What are some facts about Ludwig Wittgenstein’s life?
Quite a lot is known about Wittgenstein’s life, although not everything is completely understood. Some stories seem to be in the realm of legends. Wittgenstein was born in 1889 in Vienna, Austria, to a famous and wealthy family of Jewish ancestry. His paternal grandparents were Jews who converted to Protestantism, and his mother was Catholic, although her father was of Jewish descent. Ludwig was the youngest of eight children, who were all exposed to high culture (composer Johannes Brahms was a friend of the family).
Although Ludwig was baptized as a Catholic, when he “confessed his sins” to friends later in life, among his admitted transgressions was the fact that he allowed others to assume he was not Jewish. Ludwig had four brothers, three of whom committed suicide. When his father died in 1913, Ludwig inherited a vast fortune, which he gave away. In 1938, after Germany annexed Austria, he was able to protect his sisters from being sent to concentration camps by giving the German government millions of dollars in gold.
Wittgenstein’s education included studying mechanical engineering in Berlin; in 1908 he moved to England to study aeronautics, which included experimenting with kites. This led to mathematics and then to philosophy, insofar as it was a current pursuit to seek the foundations of mathematics in logic. A visit with the mathematician Gottlob Frege (1848–1925) led Wittgenstein to meet Bertrand Russell (1872–1970) at Cambridge University, where he studied logic with both G.E. Moore (1873–1958) and Russell. But his studies were interrupted by World War I, during which he volunteered for the Austrian army and distinguished himself for bravery.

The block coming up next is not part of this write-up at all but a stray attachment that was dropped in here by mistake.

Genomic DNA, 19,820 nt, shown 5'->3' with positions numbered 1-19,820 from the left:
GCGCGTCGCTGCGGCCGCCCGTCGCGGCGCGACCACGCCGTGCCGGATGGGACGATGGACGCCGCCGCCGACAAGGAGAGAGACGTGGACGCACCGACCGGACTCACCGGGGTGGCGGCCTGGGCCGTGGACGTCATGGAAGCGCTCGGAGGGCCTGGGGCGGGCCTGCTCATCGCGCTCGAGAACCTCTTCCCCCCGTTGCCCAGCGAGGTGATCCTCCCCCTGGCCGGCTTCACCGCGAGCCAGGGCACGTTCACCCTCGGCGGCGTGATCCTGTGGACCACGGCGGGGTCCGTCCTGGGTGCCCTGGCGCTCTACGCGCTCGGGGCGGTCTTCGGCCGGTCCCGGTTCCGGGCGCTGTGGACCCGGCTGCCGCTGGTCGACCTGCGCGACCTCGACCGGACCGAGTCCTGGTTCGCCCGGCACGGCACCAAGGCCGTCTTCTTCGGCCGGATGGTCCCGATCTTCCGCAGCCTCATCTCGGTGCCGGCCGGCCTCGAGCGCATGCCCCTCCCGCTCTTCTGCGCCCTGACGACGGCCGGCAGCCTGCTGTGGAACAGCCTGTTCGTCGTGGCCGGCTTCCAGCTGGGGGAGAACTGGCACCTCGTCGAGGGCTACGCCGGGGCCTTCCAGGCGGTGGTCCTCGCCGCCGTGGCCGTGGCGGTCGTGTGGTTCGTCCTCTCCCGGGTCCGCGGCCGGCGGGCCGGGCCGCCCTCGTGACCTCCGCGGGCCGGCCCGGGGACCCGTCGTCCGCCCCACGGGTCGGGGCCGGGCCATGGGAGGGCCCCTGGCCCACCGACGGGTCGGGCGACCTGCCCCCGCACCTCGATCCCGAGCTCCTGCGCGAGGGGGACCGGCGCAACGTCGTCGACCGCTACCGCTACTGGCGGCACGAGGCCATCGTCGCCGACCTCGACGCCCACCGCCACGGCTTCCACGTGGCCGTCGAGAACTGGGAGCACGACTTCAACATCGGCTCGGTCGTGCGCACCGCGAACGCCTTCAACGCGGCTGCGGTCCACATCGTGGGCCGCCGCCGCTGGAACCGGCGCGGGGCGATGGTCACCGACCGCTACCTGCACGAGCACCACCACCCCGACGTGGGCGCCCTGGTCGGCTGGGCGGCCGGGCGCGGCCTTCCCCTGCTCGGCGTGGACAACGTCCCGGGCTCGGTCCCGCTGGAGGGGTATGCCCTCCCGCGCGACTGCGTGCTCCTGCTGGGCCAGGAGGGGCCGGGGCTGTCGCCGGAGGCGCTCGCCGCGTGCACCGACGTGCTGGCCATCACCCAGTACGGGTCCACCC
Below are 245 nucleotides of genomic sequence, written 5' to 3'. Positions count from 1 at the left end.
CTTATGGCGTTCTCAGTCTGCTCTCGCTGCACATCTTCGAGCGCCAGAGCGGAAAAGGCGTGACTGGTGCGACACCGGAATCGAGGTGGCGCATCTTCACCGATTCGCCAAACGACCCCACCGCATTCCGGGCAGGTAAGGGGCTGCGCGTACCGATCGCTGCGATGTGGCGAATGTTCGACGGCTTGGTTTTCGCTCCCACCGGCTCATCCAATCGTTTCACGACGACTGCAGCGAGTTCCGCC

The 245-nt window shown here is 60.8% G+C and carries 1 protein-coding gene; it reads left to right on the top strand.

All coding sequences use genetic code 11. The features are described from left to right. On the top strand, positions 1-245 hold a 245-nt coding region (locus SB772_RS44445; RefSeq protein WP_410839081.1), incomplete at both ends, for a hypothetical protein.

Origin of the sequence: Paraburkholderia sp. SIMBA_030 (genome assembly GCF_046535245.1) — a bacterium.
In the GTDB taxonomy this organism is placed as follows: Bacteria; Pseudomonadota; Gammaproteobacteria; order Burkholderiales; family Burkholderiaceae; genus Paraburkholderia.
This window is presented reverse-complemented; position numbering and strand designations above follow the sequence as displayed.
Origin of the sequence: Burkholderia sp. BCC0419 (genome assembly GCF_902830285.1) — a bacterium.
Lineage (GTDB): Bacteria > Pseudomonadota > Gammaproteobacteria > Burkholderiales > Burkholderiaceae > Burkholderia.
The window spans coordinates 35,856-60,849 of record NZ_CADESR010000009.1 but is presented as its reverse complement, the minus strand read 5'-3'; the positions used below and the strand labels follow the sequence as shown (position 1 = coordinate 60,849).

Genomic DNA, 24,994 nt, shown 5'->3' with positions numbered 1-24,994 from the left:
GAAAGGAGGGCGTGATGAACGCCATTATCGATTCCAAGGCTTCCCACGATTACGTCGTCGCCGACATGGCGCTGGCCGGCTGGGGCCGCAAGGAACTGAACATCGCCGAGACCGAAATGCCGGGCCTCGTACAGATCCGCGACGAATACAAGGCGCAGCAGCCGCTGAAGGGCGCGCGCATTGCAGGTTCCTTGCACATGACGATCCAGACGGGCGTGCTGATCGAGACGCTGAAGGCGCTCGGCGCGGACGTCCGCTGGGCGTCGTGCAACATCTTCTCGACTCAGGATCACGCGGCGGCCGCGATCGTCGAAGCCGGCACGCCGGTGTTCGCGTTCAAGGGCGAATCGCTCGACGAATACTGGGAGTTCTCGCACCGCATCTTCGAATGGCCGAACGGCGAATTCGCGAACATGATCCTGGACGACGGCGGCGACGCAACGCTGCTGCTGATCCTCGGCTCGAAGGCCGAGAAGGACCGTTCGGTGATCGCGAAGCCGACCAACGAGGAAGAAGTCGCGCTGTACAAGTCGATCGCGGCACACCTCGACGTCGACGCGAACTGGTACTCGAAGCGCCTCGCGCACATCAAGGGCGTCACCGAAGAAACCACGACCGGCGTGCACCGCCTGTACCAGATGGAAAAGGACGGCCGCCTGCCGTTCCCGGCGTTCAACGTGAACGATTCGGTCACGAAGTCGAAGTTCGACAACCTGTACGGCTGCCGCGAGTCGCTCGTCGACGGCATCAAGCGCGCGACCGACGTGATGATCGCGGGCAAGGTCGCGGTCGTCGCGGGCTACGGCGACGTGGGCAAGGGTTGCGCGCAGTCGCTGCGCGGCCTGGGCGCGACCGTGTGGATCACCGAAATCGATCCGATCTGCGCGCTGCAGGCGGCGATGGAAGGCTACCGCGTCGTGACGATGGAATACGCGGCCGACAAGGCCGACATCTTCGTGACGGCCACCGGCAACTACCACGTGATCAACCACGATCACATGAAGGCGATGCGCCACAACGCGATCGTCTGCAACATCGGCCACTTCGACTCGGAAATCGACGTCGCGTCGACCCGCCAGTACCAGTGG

Russell assisted Wittgenstein in publishing Tractatus Logico-Philosophicus (1922). Wittgenstein then taught elementary school in a rural area of Austria and also designed and built a modernist house in Vienna for his sister Gretl.
Returning to Cambridge in 1929, he taught philosophy, becoming a professor at Trinity College 10 years later. He was a hospital porter during World War II and resigned his professorship in 1947, moving to Ireland to write. Just before dying, he said, “Tell them I’ve had a wonderful life.” Ray Monk’s biography Wittgenstein: The Duty of Genius (1991) is considered definitive as both an intellectual and personal account of Wittgenstein’s life.